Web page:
What’s the Big Idea?
Photographer Paul Strand once said that he liked the concept of putting a big idea into a small picture. That has resonated with me, and for many reasons, I, too, have come to embrace the beauty of the small print. I feel that the intimacy of a small print draws the viewer in. It invites them to come near and gaze closely at the picture, noticing the details and nuances in a more deliberate way. It presents the artist’s “big idea” in an elegant, concise way that is manageable for the viewer.
Of course, the popular thing in galleries right now is super large prints. Digital photography lends itself to large prints, making the manipulation and printing of these much easier. Most galleries are showing oversized prints both in color and black & white. These can have a powerful presence, and fill the room with their “big idea” in a very overt way. Though I sometimes feel alone in my love for small prints, I feel that this big, showy photography often tends to put off the viewer, making them feel overwhelmed by and separate from the image presented.
Another, more practical reason to make small prints is that it uses a whole lot fewer materials, and in this era of conservation, we need to consider this, for both ecological and financial reasons. Materials have become scarcer and can sometimes be toxic to the environment, and I feel that making small prints is my contribution to ‘going green’ in my work.
Mostly, though, I love the way a small print looks and feels. Small prints get my big ideas across very nicely.
I think the issue of size is a factor that has played to the art market, (i.e Andreas Gursky, Peter Lik, etc.) on the very large end, and it has received much publicity. However, there are many fine art photographers who are still presenting new work as they have for the last forty or fifty years and their work is much sought after. Certainly Michael Keena as mentioned above and also David Plowden from the same generation but also newer photographers like Masao Yamamoto whose miniature silver prints, many smaller than a post card are fabulous little jewels and are often gallery hung unframed so the viewer can appreciate up close. Truly amazing.
Small prints are often challenging to place and enjoy on walls (in homes). I enjoy being in bed or seated across the room from an image and admiring it, this is hard with small prints.
especially since I tend to include many details in my images. But where someone can spend time in close proximity, I much prefer the natural, intimate, conversation of a small print and viewer over the close examination of a large print. I find large prints fall apart as one gets closer. A small print is more likely to draw someone in more and reveal more and more.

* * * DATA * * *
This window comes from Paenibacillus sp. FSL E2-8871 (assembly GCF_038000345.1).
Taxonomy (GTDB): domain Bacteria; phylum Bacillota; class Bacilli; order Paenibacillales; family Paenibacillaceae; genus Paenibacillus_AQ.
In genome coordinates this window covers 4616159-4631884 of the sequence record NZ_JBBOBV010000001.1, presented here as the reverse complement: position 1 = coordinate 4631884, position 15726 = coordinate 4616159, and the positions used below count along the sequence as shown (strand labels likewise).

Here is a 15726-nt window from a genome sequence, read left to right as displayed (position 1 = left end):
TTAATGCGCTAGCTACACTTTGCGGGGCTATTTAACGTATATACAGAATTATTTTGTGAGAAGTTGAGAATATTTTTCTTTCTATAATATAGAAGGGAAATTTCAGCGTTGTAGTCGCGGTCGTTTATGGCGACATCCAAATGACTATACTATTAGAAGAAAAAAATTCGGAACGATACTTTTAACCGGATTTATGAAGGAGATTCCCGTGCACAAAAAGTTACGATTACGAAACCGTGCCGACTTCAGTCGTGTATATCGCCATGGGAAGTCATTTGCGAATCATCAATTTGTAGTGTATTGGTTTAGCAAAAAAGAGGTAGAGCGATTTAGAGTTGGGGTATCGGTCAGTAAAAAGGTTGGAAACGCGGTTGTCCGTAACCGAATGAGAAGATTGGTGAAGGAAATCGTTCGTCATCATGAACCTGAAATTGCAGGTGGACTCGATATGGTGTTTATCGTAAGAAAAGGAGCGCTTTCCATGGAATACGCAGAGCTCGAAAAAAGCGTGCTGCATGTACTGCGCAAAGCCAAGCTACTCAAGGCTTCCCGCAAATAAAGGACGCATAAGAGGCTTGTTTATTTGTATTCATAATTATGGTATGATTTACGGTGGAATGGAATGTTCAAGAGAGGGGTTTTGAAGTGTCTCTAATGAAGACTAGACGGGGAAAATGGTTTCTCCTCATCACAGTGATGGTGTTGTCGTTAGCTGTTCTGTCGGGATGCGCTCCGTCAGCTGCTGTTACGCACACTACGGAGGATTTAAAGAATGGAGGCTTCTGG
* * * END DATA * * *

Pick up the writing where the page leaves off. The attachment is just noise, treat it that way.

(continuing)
Mies Van Der Rohe famously said, “Less is more.” Later, Robert Venturi quipped, “Less is a bore.” Neither is inherently wrong. To me, what is interesting is one’s artistic deliberation and subsequent execution of intent. I like where you are going, Ray. It makes perfect sense and I know you’ll continue to make beautiful, intimate work of a very high standard.
I have to say that I agree with you to some extent and disagree as well. I feel that if an artist is dialed in to what they are doing size of the final is part of their thought process. Making large or small as part of an art gimmick is read as such by the sophisticated viewer. I’ve seen intimate drawings by Monet and normal sized paintings as well as paintings that took up an entire wall. And, they all worked as masterpieces of art. From the magnitude of photography I have had the pleasure of seeing in some very fine venues I personally do not believe that most of the artists at these venues who present their photography large are doing so just for “show”. Now on the other hand, I have seen frequently at a local gallery too often photographers who thumb tack large prints to the wall which are heavily pixelated with obvious printer or scanner lines….. I don’t even know what that’s about. And it doesn’t work unless somehow that is supposed to be a component of the final piece. But 99% of the time that is not the case.
Boy, do I agree with Ray! I believe that Michael Kenna does go as big as 10×10 but still…. Several years ago Kenna and three other photographers did a program at the Tacoma Art Museum. Kenna went first. The unfortunate guy who followed kind of ruefully started with “Those are the biggest little prints I’ve ever seen.” Mitch Dobrowner photographs thunderstorms on the great plains — he photographs huge objects and his huge prints are stunning. Apart from all the other points Ray makes there is also the issue: if you don’t have a ready market for them, what the heck do you do with 30×40 matted prints?
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